Make Friends

Imagine you’re back in first grade. What did Mom say when she handed you your lunchbox outside the classroom? “Make friends!” Or maybe “play nice!” That advice applies to your working life too.

After you’ve been given the tour and filled out any needed forms, seek out your coworkers. Introduce yourself, and get to know them. A new job can be much more manageable when there are work friends to support you when the workload gets tough.

Feeling proactive? You can also try to coordinate a pre-first day lunch or coffee meeting with the boss and the team. That can make breaking the ice on your first day much easier.

Ever had an anxious first day? How did you overcome your jitters? Let us know in the comments below!

 

Kick-start Your Career After College

You’ve finally graduated; now what?

college_major_webAfter graduation, it’s a whole new ballgame. You’ve landed your first job, and it’s time to put everything you learned in college to the test. Now instead of your grade, your career is on the line. And let’s face it — launching into a career can be daunting.

But try not to forget that you’re still learning and figuring out this thing called life. Here are some tips for all you fresh grads on how to take what you learned in college and apply it to your career.

1. Set career goals

Your career dreams probably won’t happen right away. Your first job out of college doesn’t have to be your dream job — take a few years to gain experience, meet those milestones, and learn what it takes to achieve your dream career.

You don’t have to play the interview game and ask yourself where you see yourself in five years, but you should be aware of the goal you’re working toward. What career are you working toward now that college is over, and is what you’re doing now progressing toward that goal? Review courses you took towards your major and apply what you learned toward your new career.

2. Keep learning

In order to learn more about your career path, take as many opportunities to expand your knowledge as you can. Just because you aren’t being graded doesn’t mean you can stop learning. Jump on new projects, volunteer for events, and really get a feel for your company. Constantly brush up on the best ways to present yourself, and make sure you’re always prepared for the next job opportunity.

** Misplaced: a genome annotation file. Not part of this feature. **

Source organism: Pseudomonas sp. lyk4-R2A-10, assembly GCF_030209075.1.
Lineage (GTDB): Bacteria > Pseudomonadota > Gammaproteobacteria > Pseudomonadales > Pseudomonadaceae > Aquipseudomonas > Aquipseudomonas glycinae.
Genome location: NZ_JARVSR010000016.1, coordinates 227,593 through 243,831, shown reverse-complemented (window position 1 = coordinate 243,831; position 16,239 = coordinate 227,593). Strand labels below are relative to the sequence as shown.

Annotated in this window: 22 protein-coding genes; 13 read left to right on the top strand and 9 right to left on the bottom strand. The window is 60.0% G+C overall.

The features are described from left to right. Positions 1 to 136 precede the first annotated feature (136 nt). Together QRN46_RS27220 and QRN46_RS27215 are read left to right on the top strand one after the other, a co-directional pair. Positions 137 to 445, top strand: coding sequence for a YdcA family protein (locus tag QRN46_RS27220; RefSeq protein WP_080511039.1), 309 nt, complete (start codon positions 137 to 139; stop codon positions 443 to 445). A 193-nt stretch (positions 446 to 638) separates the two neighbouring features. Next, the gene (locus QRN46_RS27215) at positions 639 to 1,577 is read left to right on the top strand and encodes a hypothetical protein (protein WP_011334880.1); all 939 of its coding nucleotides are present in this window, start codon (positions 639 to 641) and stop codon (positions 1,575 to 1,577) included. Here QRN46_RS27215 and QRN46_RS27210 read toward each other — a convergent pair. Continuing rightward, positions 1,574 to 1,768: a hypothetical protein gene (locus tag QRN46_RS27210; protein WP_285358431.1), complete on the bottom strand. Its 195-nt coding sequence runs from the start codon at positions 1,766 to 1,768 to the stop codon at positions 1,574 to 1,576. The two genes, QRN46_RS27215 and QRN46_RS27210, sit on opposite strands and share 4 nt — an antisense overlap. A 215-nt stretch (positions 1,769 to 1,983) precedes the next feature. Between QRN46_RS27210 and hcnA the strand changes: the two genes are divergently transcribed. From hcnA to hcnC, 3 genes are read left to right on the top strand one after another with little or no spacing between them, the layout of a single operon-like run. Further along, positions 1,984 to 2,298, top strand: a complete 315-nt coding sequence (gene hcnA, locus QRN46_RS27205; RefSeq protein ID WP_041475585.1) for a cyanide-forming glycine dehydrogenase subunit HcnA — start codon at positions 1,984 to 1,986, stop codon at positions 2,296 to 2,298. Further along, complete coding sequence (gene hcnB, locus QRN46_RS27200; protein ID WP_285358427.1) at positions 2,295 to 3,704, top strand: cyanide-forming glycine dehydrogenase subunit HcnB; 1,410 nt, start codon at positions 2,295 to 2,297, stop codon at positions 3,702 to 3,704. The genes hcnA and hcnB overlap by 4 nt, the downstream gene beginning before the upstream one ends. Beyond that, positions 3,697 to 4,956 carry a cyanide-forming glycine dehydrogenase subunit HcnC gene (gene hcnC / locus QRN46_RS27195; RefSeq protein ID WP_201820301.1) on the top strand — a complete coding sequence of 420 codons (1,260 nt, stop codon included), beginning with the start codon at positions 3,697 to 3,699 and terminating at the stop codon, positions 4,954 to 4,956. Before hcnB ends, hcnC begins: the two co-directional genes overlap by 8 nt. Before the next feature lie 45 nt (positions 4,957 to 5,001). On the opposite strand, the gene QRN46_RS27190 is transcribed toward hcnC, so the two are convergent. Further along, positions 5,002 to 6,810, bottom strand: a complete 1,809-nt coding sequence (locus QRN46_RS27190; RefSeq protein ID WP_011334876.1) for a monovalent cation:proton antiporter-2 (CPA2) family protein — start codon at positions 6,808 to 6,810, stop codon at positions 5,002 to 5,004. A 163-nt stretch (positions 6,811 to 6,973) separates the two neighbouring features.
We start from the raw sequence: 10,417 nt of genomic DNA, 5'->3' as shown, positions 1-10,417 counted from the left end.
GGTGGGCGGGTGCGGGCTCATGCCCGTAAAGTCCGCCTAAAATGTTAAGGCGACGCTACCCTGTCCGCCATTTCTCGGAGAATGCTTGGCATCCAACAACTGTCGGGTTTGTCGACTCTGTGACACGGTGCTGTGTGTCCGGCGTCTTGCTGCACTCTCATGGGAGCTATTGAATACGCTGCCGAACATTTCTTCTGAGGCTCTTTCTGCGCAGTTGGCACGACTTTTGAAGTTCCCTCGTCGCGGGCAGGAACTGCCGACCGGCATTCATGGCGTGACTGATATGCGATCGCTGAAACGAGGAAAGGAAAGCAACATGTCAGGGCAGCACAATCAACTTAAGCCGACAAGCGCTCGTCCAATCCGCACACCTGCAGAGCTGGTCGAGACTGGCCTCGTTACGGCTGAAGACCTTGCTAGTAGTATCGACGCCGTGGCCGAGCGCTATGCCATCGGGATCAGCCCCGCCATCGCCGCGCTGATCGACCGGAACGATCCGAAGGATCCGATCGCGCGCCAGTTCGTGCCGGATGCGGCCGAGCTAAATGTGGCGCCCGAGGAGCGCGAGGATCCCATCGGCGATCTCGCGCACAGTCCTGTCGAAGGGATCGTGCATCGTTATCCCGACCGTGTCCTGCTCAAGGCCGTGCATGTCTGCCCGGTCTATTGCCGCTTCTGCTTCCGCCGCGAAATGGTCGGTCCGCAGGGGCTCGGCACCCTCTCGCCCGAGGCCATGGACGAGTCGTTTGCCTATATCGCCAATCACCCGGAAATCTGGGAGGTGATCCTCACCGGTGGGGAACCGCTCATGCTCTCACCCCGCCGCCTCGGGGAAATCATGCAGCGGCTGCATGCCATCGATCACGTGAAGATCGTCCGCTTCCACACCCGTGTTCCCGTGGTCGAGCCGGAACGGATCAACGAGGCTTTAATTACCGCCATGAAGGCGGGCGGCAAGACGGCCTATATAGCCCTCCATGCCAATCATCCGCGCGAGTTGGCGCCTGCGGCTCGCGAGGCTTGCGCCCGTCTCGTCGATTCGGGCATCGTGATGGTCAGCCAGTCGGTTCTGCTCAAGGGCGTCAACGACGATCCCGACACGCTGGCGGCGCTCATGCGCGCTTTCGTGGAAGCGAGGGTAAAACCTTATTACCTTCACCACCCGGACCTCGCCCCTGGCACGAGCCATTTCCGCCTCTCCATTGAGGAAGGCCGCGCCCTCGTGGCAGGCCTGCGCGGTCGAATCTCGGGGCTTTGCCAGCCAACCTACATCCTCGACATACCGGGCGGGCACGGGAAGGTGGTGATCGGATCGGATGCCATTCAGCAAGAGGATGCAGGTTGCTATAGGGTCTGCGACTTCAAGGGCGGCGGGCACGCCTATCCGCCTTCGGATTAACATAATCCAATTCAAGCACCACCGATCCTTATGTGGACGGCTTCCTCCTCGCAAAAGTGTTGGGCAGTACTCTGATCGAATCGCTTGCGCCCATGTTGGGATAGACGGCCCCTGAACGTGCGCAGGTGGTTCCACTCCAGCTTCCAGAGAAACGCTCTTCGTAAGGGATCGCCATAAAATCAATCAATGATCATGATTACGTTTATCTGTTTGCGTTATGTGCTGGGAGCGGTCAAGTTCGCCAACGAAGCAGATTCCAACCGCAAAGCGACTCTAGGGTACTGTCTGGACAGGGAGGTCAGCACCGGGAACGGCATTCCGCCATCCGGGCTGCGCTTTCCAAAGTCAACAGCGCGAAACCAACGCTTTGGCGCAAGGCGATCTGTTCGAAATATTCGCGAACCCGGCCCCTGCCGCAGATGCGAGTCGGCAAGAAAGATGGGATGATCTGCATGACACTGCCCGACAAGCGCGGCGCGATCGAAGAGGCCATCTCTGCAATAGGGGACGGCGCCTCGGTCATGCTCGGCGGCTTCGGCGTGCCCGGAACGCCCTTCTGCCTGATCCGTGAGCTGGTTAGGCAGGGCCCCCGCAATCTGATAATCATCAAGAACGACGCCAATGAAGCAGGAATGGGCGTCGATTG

3. Avoid locking yourself into ‘traditional’ career options

You may have learned things studying for your major that are applicable to an entirely different subject matter. So don’t worry if your job after graduation isn’t in your major’s career field immediately.

You can learn a ton from your first job, and then apply that to a job you really want later.

4. Don’t compare your career path progress to to that of your friends

Everyone is different, and everyone’s path is different. Your professional network, experience, and even hopes and dreams are different from those of your friends. Especially your work friends. As a result, they’re probably going to have a different career than you. And that’s okay. Congratulate them on their success and be supportive! That’s what friends are for.

5. Get out of a job you hate

If you truly hate your job, odds are you’re not learning from it. And if you can’t learn to at least tolerate what you’re doing, you’re better off in a different position. When you hated a new class, you dropped it immediately right? Time spent hating your boss or coworkers would be better spent learning new skills. So get out there and find a job you love.

If you’re still looking for that first (or second) job, you might want to consider checking out a staffing agency. Recruiters can connect you with job opportunities tailored to your skillset. Here at Express Employment Professional, we have more than 34 years of experience placing job seekers in a variety of short- and long-term positions. Feel free to contact your local Express office or fill out our online contact form.

Are you a new grad getting started with your career? Let us know about it in the comments below!